As winter approaches, the prospect of managing our horses during months of poor weather and the shorter days of winter make us all long for the warmer days of spring. The drop in temperature, muddy paddocks, the reduced availability of forage and the lack of daylight hours for riding all carry their challenges.

The importance of forage

Horses are remarkably resilient to wintry weather, providing they have a plentiful source of forage and some shelter from the elements. As hindgut fermenters, if provided with a good supply of long stem forage, which can be grass, hay or haylage, then heat is produced which will help to keep their body warm. Forages are better at producing heat via fermentation than hard feeds such as mixes and compound feeds, so resist the temptation to increase these too much without a corresponding increase in work. If possible, try to provide several sources of forage, placed in different areas of the paddock to reduce the risk of injury to individuals competing for food  and to encourage movement.

Access to clean water

Ad lib access to clean water is also important as water intake can increase in winter when horses eat forage containing a lower water content than summer grass. It is important to monitor how much water your horse is drinking during periods of chilly weather and to ensure that when the temperature dips, ice on water troughs and buckets is broken at least daily. If your horse is not keen on drinking very cold water, try adding some hot water to the bucket to raise the temperature to lukewarm. Horses that do not drink sufficient water may be in danger of dehydration and will be at greater risk of impaction colic.

To rug or not to rug?

The question of whether to rug also provokes much debate at this time of year. Healthy horses that are unclipped are, in most cases, unlikely to require or benefit from a rug. Their coats are highly effective at keeping them both warm and dry, and this permits the horse to better regulate its body temperature, and to follow the annual cycle of weight loss and weight gain with the seasons. Horses and ponies that have a high body condition score when spring arrives will be at risk of laminitis – which can be exceedingly difficult to manage, and very painful for the animal.  

Clipped out horses that are in work do require some additional protection from cold and wet weather – but remember that horses have a comparatively low surface area to weight ratio, which also helps them to retain heat better than us. Rugging should be appropriate to the weather conditions, and it is better for a horse to be slightly cooler than too hot from being over-rugged.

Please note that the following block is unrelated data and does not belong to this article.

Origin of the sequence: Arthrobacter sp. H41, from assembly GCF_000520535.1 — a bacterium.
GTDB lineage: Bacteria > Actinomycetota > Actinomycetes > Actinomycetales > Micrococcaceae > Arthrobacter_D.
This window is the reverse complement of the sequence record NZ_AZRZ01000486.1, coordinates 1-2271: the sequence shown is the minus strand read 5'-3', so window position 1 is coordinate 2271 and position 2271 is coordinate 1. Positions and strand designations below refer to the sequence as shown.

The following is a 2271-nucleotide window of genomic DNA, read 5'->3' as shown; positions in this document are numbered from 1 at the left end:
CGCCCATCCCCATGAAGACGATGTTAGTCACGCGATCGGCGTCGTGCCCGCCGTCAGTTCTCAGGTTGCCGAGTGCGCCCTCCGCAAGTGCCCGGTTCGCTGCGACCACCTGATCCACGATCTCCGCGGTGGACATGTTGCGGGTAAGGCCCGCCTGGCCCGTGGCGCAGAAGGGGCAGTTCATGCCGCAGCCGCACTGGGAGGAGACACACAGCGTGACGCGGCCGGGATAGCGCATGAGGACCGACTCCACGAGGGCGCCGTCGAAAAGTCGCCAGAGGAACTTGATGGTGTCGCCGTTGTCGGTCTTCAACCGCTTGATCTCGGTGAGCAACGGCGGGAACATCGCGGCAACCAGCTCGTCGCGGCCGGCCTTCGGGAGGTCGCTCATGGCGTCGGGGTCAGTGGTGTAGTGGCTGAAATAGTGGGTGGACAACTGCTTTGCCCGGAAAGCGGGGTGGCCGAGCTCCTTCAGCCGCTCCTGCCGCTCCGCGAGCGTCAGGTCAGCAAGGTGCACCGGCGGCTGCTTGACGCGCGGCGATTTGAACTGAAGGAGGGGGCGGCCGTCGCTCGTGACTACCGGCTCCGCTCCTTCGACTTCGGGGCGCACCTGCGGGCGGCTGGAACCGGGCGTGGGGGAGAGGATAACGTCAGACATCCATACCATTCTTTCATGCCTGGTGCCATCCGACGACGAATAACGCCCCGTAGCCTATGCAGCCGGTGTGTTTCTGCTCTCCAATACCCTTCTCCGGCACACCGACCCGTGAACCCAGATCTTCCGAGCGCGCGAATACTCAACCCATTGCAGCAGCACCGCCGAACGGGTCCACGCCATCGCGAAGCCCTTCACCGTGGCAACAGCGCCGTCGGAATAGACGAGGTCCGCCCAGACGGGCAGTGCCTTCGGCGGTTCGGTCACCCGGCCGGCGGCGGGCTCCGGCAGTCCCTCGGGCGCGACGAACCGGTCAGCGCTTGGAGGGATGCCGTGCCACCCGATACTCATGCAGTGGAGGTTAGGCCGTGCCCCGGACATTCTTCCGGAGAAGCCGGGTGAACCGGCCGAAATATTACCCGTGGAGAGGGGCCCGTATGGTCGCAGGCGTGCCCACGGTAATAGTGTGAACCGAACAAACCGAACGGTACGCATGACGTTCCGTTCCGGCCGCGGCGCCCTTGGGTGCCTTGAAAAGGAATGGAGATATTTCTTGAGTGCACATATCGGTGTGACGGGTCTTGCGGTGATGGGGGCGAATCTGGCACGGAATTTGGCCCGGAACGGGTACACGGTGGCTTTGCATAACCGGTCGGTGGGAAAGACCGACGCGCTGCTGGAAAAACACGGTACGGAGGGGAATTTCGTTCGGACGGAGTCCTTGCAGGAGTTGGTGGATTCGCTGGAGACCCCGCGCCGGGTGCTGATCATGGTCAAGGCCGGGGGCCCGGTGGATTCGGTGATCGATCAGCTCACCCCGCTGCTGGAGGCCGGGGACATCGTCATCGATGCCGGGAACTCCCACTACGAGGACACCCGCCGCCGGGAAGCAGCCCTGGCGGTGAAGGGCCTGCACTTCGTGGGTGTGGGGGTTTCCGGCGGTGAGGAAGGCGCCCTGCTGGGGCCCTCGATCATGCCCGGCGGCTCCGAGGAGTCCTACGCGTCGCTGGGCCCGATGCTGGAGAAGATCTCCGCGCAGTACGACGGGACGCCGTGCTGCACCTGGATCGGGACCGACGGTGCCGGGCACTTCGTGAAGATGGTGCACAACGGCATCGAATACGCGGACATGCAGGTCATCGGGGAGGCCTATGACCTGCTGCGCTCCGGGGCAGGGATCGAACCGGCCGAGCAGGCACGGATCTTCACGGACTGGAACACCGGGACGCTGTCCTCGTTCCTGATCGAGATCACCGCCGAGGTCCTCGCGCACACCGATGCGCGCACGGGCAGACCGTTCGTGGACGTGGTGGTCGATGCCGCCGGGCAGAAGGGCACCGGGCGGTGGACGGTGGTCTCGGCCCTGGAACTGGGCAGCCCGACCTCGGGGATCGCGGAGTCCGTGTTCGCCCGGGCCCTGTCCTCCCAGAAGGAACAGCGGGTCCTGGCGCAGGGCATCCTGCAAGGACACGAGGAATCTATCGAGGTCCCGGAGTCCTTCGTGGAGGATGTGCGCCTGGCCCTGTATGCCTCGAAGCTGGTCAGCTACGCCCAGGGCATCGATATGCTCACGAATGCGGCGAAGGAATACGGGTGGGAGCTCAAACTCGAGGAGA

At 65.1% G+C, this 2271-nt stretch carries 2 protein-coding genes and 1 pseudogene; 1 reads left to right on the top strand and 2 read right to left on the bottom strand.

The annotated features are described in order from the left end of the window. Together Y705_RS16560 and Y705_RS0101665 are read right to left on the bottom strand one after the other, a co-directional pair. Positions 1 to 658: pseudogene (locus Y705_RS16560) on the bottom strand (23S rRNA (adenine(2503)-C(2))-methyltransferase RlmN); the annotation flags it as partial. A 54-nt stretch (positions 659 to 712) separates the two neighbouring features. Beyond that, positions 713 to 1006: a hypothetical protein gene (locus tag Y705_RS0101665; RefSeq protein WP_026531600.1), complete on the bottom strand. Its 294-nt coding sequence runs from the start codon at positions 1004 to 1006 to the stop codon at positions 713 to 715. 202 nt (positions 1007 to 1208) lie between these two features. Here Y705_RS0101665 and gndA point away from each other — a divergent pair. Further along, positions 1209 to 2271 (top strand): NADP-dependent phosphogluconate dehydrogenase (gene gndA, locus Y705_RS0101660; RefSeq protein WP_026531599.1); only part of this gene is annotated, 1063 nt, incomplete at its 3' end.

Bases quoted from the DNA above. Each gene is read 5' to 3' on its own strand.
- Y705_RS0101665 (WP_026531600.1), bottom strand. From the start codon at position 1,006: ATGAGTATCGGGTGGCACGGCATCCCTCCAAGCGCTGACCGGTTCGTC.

Stabled horses

When considering whether to stable or not, we must remember that horses have evolved to be constantly on the move and to be grazing for 16-18 hours a day in their natural environment. Whilst some horses seem positively to enjoy coming into the stable, a majority that have regular turn out will benefit from reduced dust, increased movement and comparative freedom to express their normal behaviours compared to stabled horses, all of which are likely to result in reduced veterinary care costs!

If your horse is stabled overnight, don’t be alarmed if you find in the mornings that their legs have become moderately filled. Horses use a muscle pump action to move blood and fluid out of their limbs and back into their body, and this muscle pump is restricted in its action when horses stand in a stable for extended periods of time. In most of these cases, the fluid is should dissipate when the horse is given a short walk.

Mud fever

Pastern dermatitis, or mud fever, is the bane of many horse owners’ lives during winter. Mud fever typically occurs when the skin is persistently subjected to wet conditions  and loses its integrity, permitting surface dwelling bacteria to enter the upper layers of the skin and cause a dermatitis.

The horse should be removed immediately from muddy conditions and the area affected should be dried and cleaned, but avoid washing with antiseptics such as Hibiscrub which can be detrimental. Precise manage will vary with each case, so please contact us for bespoke advice and treatment.

Following recent changes to RCVS regulations, horses that may require antibiotic treatment, be it topical or systemic, will require an examination by a vet. Where possible and appropriate, we will  try to recommend treatments that don’t  require antibiotics, as we join our colleagues across the veterinary and medical professions in trying to reduce the risk of antimicrobial resistance.

Exercising your horse

Finally, when exercising your horse during the winter months, it is particularly important to ensure that they are  warmed up well and cooled down appropriately to protect their musculoskeletal system. Don’t neglect to wash them off well if they are sweaty or muddy – this will significantly reduce the risk of skin infections.

We’re here to help!

Remember that if you have any concerns about your horse or pony’s health, our team is here to help and support, so please don’t hesitate to contact us.